Most restaurant owners are focused on increasing sales, while very few focus on decreasing costs.
Controlling your restaurant costs is a sure-fire path to a more successful business. That's why focusing on lowering prime cost is a natural move for any business-minded restaurant operator.
What is Prime Cost?
Prime cost is the combined costs of your food (in your restaurant's case, your COGS) and labor expenses, illustrated in the equation below.
However, this isn't the end of the story. You'll need to compare your prime cost to your total sales. Otherwise, high-volume and heavily-staffed restaurants may be seen as less efficient because they have a larger prime cost.
Below is the equation for prime cost as a percentage of sales:
Let's look at each of these components.
When I say total COGS (cost of goods gold), I am referring to all products purchased for sale in your restaurant.
Click here for a quick way to calculate costs of goods sold.
Total labor refers to your labor expenses plus taxes, benefits, food discounts, and insurance. An employee that you pay $10 an hour actually costs you more like $12 or $13 an hour, so you must include the total number when calculating costs.
Click here for a quick way to calculate your labor costs.
A bakery owner wants to know the prime cost for her business last month. She goes over her sales reports and sees she had a COGS of $30,000.
Looking over her labor reports, she sees that the total labor for her team cost $4,000 for the month. However, she then has to factor in taxes, comped food, and other benefits, which she estimates will bring costs up to $5,000.
Using the equation explained above, this is now a pretty easy math problem to solve.
Knowing the COGS totaled $30,000 and the labor cost including benefits totaled $5,000, we simply had to add these two numbers together to find the bakery owner's prime cost, $35,000.
If her sales for the month were $60,000, she would use that number to figure out her prime cost as a percentage of her sales.
Use the calculator below to calculate your restaurant's prime cost and prime cost as a percentage of sales!
According to BACON, a software tool specifically designed to track restaurant prime cost, the average new user is running between a 74% and 76% prime cost.
This only leaves about 25 cents per dollar for the rest of expenses – including rent, business services, and paying yourself.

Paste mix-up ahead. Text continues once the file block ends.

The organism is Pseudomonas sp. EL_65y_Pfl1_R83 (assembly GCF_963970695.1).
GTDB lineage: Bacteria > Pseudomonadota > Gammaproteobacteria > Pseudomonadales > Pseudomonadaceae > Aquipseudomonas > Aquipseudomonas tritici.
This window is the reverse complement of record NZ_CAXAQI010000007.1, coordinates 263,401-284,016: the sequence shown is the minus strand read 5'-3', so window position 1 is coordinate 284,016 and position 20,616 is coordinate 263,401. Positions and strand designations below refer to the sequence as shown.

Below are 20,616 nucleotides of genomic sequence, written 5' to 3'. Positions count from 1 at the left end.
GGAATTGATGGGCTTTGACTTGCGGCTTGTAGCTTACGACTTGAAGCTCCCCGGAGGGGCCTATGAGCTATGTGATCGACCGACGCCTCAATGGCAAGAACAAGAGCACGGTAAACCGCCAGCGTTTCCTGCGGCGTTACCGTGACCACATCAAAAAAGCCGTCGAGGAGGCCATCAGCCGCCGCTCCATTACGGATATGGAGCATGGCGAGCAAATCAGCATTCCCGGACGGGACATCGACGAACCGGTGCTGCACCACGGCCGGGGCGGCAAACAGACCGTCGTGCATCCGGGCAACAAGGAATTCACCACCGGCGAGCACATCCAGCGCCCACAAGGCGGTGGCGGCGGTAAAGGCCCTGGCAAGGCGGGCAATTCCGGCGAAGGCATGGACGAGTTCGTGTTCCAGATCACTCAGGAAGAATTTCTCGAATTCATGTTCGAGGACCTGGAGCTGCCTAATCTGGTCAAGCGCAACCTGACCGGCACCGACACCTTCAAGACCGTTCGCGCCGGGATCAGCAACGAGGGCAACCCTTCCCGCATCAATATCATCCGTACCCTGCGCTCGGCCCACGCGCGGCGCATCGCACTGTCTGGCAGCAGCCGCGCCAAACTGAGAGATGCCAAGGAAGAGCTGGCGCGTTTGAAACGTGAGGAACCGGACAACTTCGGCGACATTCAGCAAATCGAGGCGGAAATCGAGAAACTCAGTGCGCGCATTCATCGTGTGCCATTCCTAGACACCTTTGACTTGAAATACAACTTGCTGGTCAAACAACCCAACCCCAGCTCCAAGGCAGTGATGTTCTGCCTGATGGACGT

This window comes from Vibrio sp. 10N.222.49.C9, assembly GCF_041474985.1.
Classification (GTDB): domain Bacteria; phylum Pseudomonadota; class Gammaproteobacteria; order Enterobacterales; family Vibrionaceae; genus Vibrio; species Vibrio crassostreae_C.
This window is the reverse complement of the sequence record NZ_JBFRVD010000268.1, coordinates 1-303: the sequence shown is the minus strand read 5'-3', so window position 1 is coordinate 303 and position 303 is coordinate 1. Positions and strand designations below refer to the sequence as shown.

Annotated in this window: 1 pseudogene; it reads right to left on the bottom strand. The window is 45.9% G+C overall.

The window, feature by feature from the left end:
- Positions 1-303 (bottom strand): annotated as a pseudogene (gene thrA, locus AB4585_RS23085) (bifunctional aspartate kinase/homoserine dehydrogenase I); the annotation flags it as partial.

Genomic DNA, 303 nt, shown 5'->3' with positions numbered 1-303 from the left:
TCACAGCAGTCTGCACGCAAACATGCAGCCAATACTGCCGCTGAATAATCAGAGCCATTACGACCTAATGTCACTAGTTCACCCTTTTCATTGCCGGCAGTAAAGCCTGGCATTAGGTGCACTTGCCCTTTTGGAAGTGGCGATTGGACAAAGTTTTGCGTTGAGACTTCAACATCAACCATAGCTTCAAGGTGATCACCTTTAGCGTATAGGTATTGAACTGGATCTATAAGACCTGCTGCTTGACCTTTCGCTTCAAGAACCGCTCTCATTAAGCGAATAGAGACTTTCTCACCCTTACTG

Generally speaking, you want your prime cost to be below 60% of sales. If you really want to crush it, shoot for 55%. A prime cost below 50% means you are likely taking advantage of your customers, which can hurt you in the long run and create opportunity for competition.
Prime cost is extremely volatile and will directly fluctuate with your level of business. The goal here, however, is to keep the prime cost as percentage of sales number as consistent as possible. If you own a seasonal business, you will expect to sell less in slower months, but you can also expect to have a smaller staff for every shift. Plan accordingly so your prime cost percentage doesn't shoot up when your sales mellow out.
The biggest piece of advice I can leave you with is this: do not compare bulk prime cost with another restaurant's and consider yours to be better or worse. Why? Think about the multiple factors that go into determining your food cost. Do you include beverages, plastics, chemicals, to-go containers, etc.?
The same for labor. If your staff is experienced and exceptionally trained, they'll cost you more. That said, these costs are reflected in menu prices, since guests pay more for this type of service.
Because of this, food costs and labor costs should just be used to determine a benchmark for your establishment that can be compared and referenced on a weekly or monthly basis by you and your team – not your friends in the industry.
Food prices steadily declined from 2011 until June of 2016, but since then have been on the rise. In fact, according to the U.N. Food Agency, food prices rose 8.2% in 2017 and nearly 17% from the lows in 2016.
With so many changing costs and demands, tracking prime cost monthly or even weekly keeps you informed in your role so you can raise menu prices and alter your staffing strategies with more accuracy and confidence.
Remember, your prime cost can get too low. If your restaurant is seeing higher-than-preferred prime costs, set a reasonable timeline and expectation by following these steps.
Set a target prime cost percent you want to hit by the end of the year and hold yourself accountable when it comes to meeting that goal. Instead of saying, "I want a lower prime cost percentage," set a specific, measurable, and attainable goal like "I want my prime cost percentage to decrease from 72% to 60% in the next seven months."
Track your COGS and your labor cost at least monthly to help you hit your goal. That way, you don't have to wait a full year to realize you should have changed menu prices.
3) Redesign Your Menu
Make sure you have a menu that is engineered to take advantage of high impact items with lower COGS but still impress your guests. If sales are going down, maybe it's time to reconsider your ingredients or portion sizes. Assuming sales stay the same after you make the change, you may see your prime cost as a percentage of sales even out.
Want to be able to calculate your restaurant prime cost wherever you go? Download this free restaurant prime cost calculator to keep on your computer or phone.